For centuries the Brown Mountain Lights have intrigued, haunted, and perplexed those who have witnessed the strange and inexplicable lights hovering over the long, broad peak of Brown Mountain in Burke County, N.C. One of the earliest recorded sightings of the lights was by Geraud de Brahm, a German engineer who explored the region in 1771. Since then, thousands of people are believed to have seen the lights, and countless legends have attempted to explain what many scientists and geologists could not.
However, a recent study of the lights led by scientist Josh Warren has produced a compelling new explanation that he believes could help finally solve the mystery.
Warren believes that a number of unique environmental factors specific to the region surrounding Brown Mountain all coalesce to trigger the phenomenon. He argues that the Brown Mountain Lights are likely a form of plasma naturally produced by the mountain. Plasma is the product of high-level energy being added to a gas, ripping electrons from atoms to produce a swirling, luminous mass of free-floating electrons.
The study gained acclaim within parts of the scientific community and was hailed by the U.S. Naval Physics Laboratory.
While Warren acknowledges that he has yet to fully understand and predict exactly what causes the lights to happen on some nights and not others, he has discovered several factors that he believes increase the likelihood of seeing the lights.
One factor is the amount of activity in the magnetosphere, the magnetic field that surrounds earth. Like the northern lights, the Brown Mountain Lights are the product of something that is cosmically oriented. “Brown Mountain is one of those spots that conducts a lot of energy. Because of that, sometimes we get to see these remarkable little anomalies that illustrate just how strange and powerful our universe really is.”
In essence, the mountain might be acting as a large conductor of electricity. When the lights appear, they are accompanied by electromagnetic interference.
He wasn’t the first to come to this discovery. In the 1970s, a research group comprised of scientists from the Oak Ridge Laboratory studied the lights and came to the same conclusion: “It appears the mountain is able to store up small electrical charges up to a critical point when they then discharge. The end result is a natural phenomenon that produces an effect very similar to ball lightning.”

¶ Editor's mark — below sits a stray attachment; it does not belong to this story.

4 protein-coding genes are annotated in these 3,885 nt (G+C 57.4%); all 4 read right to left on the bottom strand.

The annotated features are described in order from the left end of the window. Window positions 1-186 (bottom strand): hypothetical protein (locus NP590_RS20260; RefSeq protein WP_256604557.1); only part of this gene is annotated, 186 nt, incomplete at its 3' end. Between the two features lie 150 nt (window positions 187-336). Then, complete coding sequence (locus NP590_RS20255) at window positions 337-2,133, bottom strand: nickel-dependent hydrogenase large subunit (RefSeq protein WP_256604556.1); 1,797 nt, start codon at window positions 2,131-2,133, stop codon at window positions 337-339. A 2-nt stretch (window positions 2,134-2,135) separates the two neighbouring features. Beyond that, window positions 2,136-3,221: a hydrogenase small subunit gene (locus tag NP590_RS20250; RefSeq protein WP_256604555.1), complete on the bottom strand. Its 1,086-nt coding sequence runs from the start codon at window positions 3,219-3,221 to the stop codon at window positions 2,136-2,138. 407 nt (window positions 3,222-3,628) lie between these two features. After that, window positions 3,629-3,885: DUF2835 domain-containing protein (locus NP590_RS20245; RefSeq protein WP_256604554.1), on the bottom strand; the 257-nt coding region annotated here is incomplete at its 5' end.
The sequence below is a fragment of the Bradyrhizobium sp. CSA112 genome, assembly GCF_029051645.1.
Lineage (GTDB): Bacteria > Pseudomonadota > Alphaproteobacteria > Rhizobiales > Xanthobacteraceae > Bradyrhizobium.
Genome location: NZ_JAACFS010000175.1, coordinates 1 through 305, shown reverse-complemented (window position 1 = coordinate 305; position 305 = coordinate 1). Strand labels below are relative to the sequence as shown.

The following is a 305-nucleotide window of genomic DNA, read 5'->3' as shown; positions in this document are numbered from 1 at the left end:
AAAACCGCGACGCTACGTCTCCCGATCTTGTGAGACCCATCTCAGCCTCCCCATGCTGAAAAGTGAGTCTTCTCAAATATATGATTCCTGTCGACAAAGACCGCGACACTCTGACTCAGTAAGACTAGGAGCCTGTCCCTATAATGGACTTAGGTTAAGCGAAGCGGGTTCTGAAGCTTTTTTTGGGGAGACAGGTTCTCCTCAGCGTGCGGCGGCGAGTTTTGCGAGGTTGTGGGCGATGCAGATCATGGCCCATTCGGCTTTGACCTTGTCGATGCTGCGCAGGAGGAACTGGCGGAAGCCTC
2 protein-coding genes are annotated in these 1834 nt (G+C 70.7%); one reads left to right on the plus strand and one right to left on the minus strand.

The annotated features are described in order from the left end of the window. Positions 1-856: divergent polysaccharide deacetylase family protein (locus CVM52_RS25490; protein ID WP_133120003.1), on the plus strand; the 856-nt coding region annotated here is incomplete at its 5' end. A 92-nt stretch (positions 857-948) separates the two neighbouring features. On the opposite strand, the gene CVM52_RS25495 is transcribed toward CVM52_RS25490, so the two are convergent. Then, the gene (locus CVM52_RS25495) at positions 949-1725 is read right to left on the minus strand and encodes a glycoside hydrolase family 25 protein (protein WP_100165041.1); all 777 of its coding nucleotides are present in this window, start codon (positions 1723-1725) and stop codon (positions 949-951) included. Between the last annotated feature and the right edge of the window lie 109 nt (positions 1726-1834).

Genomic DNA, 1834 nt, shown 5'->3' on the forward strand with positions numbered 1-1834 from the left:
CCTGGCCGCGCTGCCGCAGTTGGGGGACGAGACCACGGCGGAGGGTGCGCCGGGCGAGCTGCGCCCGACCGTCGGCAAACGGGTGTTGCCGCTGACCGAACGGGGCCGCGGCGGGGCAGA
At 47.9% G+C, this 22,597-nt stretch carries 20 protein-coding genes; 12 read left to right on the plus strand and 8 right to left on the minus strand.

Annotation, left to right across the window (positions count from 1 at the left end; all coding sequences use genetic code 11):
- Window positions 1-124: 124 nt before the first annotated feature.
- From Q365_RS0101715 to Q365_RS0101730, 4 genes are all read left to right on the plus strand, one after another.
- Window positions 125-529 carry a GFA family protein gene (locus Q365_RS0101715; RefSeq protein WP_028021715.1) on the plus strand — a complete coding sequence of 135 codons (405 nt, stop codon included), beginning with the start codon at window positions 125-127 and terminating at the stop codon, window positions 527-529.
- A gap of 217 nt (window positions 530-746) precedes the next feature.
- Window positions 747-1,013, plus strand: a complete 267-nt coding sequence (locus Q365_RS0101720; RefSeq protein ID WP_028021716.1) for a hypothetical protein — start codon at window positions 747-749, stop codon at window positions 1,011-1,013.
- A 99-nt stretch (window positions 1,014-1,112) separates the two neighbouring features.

The mountain is composed of alternating layers of conductive rocks like magnetite and non-conductive rocks (like quartz), magnifying the mountain’s potential to store electrical charges. Add higher water tables after a period of rain and the electric current becomes that much stronger.
During his research, which consisted of hundreds of visits to the area over several years, Warren found that the lights were seen most often in September and October. He hypothesizes that the release of tannic acids by freshly fallen leaves increases the level of electrolytes in the water and makes it more electrically conducive.
Autumn’s larger temperature differential between day and night also squeezes rock layers and increases electrical discharge. Smoke from wood-burning fires can also fuel the lights.
Once the lights appear, Warren said they begin to move parallel along the shelves of earth where the charges originate and also rise straight up into the air. The way the lights move and react still remains unexplained.
“They could rise due to their own heat, a sort of Jacob’s Ladder effect, or it could be that they are at times even more influenced by charges in the atmosphere,” Warren said.
Warren’s next step is to record the mountain for 24 hours a day with a video camera so that they can study where the lights are most likely to occur.
“I can give you a handful of variables that will increase your chances of going there and seeing the lights, but the mystery of Mother Nature is the very reason why this is so challenging,” Warren says. “There are only a handful of places on the earth that seem to consistently produce these kinds of effects. We are very lucky to have one right down the road.”
Blue Ridge Outdoors Travel Editor Dustin Zarnikow ventured up to see the Brown Mountain Lights first hand, read his account and hear an interview with a witness.
Here are the best places to view the Brown Mountain Lights:
Wiseman’s View Overlook
Five miles south of Linville Falls on Kistler Memorial Highway
Lost Cove Cliffs Overlook
Milepost 310 of the Blue Ridge Parkway
Brown Mountain Overlook
Highway 181, 20 miles north of Morganton